A recent study published in the journal Nutrients found that vitamin D levels were negatively associated with depression in healthy college students, even after adjusting for sun exposure.
Depression is a common mental health problem for college students. College students often feel overwhelmed and lonely, because they might be living alone for the first time and they must adapt to a new schedule.
According to a nationwide survey of college students from two and four year institutions, 30% of the students reported feeling “so depressed that it was difficult to function.”
The high prevalence of both depression and vitamin D deficiency, coupled with the benefits to mood from sun exposure, have led researchers to hypothesize that vitamin D is involved in the development of depression.
Vitamin D helps regulate tyrosine hydroxylase, an enzyme used for the production of epinephrine, dopamine, and norepinephrine. Healthy amounts of these hormones are essential to regulate mood, stress, and energy.
Studies have yet to evaluate the relationship between vitamin D status and depression among healthy young adults.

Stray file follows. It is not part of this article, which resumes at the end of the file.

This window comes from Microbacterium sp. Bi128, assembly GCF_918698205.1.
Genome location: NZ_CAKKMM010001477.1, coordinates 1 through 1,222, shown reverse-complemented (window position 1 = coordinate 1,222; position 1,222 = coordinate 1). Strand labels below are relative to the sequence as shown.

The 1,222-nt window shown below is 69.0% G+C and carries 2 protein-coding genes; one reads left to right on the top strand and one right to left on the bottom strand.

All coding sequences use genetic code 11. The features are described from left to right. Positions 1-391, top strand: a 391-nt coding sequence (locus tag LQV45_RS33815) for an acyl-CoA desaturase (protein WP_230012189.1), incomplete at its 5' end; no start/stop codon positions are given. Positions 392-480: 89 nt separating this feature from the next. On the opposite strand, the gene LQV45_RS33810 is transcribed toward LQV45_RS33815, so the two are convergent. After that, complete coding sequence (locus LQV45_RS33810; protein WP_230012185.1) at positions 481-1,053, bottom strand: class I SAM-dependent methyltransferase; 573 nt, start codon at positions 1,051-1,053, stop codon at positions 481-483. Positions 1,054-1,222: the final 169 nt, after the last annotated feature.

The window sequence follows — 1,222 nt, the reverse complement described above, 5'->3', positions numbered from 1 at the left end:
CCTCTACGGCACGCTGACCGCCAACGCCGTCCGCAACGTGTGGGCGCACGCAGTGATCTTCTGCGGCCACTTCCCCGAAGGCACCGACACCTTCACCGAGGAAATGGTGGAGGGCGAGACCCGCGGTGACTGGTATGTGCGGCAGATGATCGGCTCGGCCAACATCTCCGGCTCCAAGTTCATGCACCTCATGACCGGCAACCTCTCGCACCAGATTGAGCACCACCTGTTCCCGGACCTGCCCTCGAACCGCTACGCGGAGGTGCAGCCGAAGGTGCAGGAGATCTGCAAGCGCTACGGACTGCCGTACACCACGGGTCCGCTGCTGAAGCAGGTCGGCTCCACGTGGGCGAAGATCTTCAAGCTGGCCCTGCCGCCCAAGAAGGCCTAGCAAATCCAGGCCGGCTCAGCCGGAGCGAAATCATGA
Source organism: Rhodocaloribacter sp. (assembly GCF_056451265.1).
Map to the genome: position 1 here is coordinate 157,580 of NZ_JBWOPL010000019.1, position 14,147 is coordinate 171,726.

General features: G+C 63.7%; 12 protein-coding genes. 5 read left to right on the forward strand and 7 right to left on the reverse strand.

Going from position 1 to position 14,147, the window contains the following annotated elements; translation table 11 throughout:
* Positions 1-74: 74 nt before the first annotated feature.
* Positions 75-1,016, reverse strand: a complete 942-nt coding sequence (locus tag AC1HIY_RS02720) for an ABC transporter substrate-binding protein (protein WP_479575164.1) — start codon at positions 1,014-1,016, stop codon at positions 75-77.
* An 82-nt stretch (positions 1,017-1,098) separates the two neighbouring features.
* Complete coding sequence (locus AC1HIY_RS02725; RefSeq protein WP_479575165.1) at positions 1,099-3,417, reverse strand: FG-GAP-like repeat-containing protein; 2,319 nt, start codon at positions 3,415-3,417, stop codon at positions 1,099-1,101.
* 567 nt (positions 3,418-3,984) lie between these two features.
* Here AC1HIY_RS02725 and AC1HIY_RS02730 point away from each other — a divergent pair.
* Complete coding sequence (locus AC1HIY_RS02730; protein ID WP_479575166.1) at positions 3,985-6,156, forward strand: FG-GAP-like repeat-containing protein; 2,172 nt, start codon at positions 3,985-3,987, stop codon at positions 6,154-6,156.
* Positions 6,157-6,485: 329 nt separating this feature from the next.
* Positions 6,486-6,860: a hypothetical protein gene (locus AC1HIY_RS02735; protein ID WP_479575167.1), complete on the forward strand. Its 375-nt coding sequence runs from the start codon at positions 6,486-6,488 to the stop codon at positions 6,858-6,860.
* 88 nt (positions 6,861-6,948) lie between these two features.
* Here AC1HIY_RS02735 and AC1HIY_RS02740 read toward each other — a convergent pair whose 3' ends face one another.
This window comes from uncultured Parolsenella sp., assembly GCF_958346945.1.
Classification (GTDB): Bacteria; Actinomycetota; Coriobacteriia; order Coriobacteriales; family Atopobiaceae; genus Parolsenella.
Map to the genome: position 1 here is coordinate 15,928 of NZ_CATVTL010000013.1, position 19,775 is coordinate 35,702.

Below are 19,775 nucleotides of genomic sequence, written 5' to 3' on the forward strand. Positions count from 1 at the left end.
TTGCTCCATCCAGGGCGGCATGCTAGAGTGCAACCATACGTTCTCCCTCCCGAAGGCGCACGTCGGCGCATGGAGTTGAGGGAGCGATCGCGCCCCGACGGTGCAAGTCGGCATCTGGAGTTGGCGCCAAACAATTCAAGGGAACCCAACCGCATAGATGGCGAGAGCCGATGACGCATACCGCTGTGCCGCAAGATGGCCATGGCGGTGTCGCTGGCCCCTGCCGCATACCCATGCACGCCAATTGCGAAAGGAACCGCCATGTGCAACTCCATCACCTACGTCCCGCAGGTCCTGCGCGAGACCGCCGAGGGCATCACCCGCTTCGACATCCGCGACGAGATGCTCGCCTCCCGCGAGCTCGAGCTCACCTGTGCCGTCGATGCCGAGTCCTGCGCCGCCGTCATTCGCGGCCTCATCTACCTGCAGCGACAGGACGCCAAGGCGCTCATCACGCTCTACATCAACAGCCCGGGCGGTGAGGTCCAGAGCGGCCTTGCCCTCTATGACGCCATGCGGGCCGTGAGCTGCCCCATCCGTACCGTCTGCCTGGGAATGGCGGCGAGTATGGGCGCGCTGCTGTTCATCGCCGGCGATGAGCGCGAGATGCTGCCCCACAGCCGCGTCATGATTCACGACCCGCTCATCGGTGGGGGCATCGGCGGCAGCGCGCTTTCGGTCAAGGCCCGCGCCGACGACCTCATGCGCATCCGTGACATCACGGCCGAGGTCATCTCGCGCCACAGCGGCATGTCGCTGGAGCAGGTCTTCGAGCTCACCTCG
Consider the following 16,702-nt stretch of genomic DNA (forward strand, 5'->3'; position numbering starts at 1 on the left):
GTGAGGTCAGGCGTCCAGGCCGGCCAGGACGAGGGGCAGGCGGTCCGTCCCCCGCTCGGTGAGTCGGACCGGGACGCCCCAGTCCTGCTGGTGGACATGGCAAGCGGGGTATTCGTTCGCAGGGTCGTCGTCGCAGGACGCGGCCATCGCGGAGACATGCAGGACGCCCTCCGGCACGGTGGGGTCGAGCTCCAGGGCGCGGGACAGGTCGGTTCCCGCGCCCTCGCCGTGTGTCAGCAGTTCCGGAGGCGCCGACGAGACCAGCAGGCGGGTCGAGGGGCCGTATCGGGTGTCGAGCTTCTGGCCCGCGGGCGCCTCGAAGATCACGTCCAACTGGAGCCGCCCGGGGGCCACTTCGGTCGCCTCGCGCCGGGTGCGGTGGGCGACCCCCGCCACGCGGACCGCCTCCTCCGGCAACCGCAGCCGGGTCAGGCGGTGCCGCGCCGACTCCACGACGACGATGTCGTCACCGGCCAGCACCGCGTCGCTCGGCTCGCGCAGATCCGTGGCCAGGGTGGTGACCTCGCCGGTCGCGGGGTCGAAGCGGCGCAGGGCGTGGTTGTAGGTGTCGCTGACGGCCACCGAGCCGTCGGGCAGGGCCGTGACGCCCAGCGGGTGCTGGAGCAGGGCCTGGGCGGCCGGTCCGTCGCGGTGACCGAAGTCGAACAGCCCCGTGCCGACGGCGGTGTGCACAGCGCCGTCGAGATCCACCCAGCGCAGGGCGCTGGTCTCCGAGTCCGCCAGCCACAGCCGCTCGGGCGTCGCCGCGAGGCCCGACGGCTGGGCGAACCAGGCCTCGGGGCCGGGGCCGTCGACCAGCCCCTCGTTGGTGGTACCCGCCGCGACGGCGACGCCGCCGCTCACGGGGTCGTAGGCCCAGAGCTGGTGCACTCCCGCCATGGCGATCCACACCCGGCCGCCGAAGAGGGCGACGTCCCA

In the present study, researchers from New Zealand enrolled 615 college students to examine the relationship between vitamin D status and depressive symptoms.
All participants completed a questionnaire, which included an assessment of daily sun exposure and measured depression. The researchers measured vitamin D levels to see if low levels were related to depressive symptoms defined by a questionnaire response.
The average age of the participants was 19.5 years and the average vitamin D status of all participants was 25.64 ng/ml.
After adjusting for age, gender, ethnic origin, body mass index, and time spent outdoors, young adults with a vitamin D status below 18 ng/ml were nearly twice as likely to report depressive symptoms compared to young adults with a vitamin D status above 32 ng/ml.
“In this population-based study of over 600 young adults, lower vitamin D status was associated with higher depression scores even after taking potential confounders including time spent outdoors into consideration,” the research team stated.
The researchers call for randomized controlled trials of supplementation with vitamin D on healthy young adults.